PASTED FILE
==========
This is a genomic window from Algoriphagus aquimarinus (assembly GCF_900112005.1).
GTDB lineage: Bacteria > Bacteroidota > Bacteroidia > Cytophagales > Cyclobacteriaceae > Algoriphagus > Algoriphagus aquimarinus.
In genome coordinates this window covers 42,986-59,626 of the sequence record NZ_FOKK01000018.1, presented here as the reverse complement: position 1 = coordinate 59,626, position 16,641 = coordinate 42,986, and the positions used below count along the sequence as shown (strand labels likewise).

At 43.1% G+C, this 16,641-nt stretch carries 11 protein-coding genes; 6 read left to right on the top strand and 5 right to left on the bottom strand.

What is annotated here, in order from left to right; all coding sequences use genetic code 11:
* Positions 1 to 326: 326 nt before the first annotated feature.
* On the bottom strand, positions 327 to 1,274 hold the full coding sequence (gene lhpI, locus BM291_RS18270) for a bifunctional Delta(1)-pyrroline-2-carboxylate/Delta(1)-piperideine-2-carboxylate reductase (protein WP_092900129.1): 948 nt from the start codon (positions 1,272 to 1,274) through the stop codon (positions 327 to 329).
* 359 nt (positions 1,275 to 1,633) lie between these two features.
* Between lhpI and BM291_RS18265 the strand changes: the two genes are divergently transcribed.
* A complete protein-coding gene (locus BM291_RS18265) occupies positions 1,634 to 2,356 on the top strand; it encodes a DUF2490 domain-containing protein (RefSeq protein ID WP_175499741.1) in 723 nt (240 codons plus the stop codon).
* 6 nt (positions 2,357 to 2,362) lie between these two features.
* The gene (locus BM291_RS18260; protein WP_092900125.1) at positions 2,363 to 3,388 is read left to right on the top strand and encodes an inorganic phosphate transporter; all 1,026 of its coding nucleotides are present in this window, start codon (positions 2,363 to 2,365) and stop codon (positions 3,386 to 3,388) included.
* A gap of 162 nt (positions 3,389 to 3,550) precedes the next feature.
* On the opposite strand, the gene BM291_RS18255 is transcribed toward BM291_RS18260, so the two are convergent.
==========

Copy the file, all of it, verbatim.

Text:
This is a genomic window from Algoriphagus aquimarinus (assembly GCF_900112005.1).
GTDB lineage: Bacteria > Bacteroidota > Bacteroidia > Cytophagales > Cyclobacteriaceae > Algoriphagus > Algoriphagus aquimarinus.
In genome coordinates this window covers 42,986-59,626 of the sequence record NZ_FOKK01000018.1, presented here as the reverse complement: position 1 = coordinate 59,626, position 16,641 = coordinate 42,986, and the positions used below count along the sequence as shown (strand labels likewise).

At 43.1% G+C, this 16,641-nt stretch carries 11 protein-coding genes; 6 read left to right on the top strand and 5 right to left on the bottom strand.

What is annotated here, in order from left to right; all coding sequences use genetic code 11:
* Positions 1 to 326: 326 nt before the first annotated feature.
* On the bottom strand, positions 327 to 1,274 hold the full coding sequence (gene lhpI, locus BM291_RS18270) for a bifunctional Delta(1)-pyrroline-2-carboxylate/Delta(1)-piperideine-2-carboxylate reductase (protein WP_092900129.1): 948 nt from the start codon (positions 1,272 to 1,274) through the stop codon (positions 327 to 329).
* 359 nt (positions 1,275 to 1,633) lie between these two features.
* Between lhpI and BM291_RS18265 the strand changes: the two genes are divergently transcribed.
* A complete protein-coding gene (locus BM291_RS18265) occupies positions 1,634 to 2,356 on the top strand; it encodes a DUF2490 domain-containing protein (RefSeq protein ID WP_175499741.1) in 723 nt (240 codons plus the stop codon).
* 6 nt (positions 2,357 to 2,362) lie between these two features.
* The gene (locus BM291_RS18260; protein WP_092900125.1) at positions 2,363 to 3,388 is read left to right on the top strand and encodes an inorganic phosphate transporter; all 1,026 of its coding nucleotides are present in this window, start codon (positions 2,363 to 2,365) and stop codon (positions 3,386 to 3,388) included.
* A gap of 162 nt (positions 3,389 to 3,550) precedes the next feature.
* On the opposite strand, the gene BM291_RS18255 is transcribed toward BM291_RS18260, so the two are convergent.